COLORADO SPRINGS, Colo. – A lucrative scam is circulating where scammers are impersonating popular file-hosting service ‘Dropbox’ with emails that include malicious software.
This is the first in NewsChannel 13’s five-part series investigating the ways we can all be scammed.
How it works?
Scammers will send fake emails with links that contain malicious software designed to harm your computer. Depending on how severe the malware is – it will affect your computer differently.
Most commonly, the links will encrypt or put a lock on your files and then offer services to “clean your computer” for a fee.
It can escalate to Ransomware, where the hackers will hold your data for ransom unless you pay them directly or give them your credit card information.
Jonathan Bahr’s story
As a busy father of three young girls, Bahr never wants to miss capturing a moment.
Now popular programs, like Dropbox, make the process of saving and sharing these memories easy.
“It’s very easy and intuitive to use,” he said. “It’s literally drag and drop and send someone a link.”
So when Bahr received an email from Dropbox stating they wanted to ‘share files with him’ – it didn’t seem odd at first.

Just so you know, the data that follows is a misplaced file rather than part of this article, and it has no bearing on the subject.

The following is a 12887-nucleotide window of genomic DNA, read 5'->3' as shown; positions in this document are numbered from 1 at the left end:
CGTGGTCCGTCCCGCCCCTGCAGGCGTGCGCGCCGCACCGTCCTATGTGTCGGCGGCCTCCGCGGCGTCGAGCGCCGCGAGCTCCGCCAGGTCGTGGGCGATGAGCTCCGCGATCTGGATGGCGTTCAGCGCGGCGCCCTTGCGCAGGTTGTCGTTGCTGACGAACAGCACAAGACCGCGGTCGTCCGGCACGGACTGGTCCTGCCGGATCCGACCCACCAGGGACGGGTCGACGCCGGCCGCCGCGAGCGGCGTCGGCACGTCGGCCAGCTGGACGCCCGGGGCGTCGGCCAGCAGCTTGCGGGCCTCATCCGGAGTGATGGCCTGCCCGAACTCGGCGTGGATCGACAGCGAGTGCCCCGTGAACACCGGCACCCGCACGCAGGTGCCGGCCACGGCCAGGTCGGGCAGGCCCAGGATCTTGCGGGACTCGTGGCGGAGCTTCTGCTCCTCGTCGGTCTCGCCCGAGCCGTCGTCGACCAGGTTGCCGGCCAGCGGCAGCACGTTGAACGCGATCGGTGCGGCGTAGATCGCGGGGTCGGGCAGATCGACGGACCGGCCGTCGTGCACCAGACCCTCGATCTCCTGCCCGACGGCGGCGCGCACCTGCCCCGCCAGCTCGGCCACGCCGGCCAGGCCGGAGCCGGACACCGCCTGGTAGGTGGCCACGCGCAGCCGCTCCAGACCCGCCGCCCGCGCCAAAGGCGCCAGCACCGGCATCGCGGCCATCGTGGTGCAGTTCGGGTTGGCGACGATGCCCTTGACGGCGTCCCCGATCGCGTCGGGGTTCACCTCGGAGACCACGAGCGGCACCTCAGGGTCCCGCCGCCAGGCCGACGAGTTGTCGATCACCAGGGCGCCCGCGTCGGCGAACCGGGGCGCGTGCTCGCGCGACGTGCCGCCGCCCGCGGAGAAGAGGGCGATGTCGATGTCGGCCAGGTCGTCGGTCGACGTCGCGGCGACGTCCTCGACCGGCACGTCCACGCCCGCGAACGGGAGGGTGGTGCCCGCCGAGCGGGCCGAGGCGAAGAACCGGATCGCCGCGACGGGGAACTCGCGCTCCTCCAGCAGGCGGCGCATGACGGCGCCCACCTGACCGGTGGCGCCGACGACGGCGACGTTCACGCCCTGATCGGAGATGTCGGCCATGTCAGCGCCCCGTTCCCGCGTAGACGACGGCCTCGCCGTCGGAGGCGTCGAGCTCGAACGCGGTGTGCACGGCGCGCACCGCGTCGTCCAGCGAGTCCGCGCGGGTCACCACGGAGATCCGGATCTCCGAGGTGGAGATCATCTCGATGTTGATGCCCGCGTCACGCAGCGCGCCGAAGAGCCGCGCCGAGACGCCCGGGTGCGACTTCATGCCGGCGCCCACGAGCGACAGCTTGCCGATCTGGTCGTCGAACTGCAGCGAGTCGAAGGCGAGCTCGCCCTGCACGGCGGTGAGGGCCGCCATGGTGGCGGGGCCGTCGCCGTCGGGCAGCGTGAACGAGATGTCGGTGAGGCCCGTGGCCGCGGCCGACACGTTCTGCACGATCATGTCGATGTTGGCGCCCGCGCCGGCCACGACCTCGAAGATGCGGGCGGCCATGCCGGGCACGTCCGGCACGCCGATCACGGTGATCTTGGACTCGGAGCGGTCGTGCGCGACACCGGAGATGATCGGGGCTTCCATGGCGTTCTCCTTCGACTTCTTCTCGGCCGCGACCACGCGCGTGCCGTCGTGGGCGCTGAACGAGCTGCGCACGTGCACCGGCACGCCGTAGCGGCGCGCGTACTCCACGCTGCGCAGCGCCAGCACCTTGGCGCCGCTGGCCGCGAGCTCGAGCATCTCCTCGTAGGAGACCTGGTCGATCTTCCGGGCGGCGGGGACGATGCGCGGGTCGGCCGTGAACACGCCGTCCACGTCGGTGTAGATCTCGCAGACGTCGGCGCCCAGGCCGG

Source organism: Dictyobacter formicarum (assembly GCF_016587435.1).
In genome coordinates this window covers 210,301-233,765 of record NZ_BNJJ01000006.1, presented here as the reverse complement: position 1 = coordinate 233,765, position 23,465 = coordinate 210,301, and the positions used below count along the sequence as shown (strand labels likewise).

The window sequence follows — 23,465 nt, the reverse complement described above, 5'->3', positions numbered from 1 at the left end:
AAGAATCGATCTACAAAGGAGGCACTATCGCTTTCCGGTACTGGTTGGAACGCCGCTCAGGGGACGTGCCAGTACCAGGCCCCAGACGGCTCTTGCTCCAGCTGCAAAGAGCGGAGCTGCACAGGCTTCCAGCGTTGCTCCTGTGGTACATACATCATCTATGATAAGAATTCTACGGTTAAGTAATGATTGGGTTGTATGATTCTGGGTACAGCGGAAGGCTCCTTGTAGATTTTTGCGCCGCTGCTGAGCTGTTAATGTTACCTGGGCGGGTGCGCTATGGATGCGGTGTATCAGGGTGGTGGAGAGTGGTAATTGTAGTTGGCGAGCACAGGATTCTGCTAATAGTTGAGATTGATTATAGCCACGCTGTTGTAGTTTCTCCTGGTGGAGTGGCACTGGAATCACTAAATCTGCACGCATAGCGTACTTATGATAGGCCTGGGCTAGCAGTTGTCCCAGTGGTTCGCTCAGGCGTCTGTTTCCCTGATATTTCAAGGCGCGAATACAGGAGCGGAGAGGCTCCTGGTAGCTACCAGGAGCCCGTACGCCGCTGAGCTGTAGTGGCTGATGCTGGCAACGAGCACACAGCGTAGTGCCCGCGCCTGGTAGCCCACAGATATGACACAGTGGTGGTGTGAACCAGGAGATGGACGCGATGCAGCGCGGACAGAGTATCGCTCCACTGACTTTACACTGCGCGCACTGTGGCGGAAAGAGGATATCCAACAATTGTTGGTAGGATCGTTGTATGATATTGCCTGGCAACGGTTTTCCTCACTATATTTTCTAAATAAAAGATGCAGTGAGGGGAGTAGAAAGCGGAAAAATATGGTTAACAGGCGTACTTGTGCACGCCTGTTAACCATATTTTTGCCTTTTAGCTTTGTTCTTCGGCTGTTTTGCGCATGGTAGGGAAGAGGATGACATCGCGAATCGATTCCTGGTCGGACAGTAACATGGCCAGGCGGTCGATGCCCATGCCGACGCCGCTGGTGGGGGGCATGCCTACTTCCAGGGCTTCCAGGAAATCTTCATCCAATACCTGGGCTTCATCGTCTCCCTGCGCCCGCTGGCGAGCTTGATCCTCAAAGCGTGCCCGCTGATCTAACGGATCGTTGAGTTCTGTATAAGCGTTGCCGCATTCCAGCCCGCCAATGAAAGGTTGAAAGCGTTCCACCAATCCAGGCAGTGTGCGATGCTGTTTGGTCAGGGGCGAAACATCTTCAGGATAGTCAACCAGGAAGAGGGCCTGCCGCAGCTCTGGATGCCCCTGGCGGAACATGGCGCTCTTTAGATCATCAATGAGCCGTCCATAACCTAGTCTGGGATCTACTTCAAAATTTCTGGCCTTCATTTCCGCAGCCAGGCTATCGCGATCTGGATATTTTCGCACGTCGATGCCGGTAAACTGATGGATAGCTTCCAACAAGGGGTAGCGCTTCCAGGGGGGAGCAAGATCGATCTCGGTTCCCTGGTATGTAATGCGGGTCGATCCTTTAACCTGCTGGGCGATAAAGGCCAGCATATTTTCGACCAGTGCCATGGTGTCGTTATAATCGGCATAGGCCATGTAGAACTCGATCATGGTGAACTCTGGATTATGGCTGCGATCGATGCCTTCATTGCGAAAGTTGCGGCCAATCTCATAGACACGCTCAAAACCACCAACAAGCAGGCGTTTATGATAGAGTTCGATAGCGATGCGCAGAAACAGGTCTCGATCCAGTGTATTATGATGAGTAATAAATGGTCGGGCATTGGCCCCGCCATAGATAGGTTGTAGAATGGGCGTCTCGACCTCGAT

“It just looks like an email they would send because it’s got the same exact images, it’s just cut and paste.”
But the problem is: the email is fake. The link scammers put in there contains malicious software that can encrypt files and steal information off of your computer, so scammers can make money selling it. That’s the scam.
“Without knowing and confirming that it’s actually real, you open yourself up to a lot of problems.”
The aftermath of Malware
Once downloaded, Malware will often spread other viruses on your computer. This leads to annoying pop-ups that tend to require professional attention to remove.
Det. Jon Price, with the El Paso County Sheriff’s Office explains a key way to avoid this, is to regularly update the system that runs your computer.
“Those companies like, Microsoft and Apple have security features in them to prevent your computer from being affected or attacked,” he said.
So remember – be skeptical of any email that pops in your inbox asking you to verify any of your information.
This scam is a perfect example of why hackers use companies like ‘Dropbox’ to bait us into giving them what they want.
Do you want to report a scam?
Email me at Stephanie.firstname.lastname@example.org. We’ll investigate.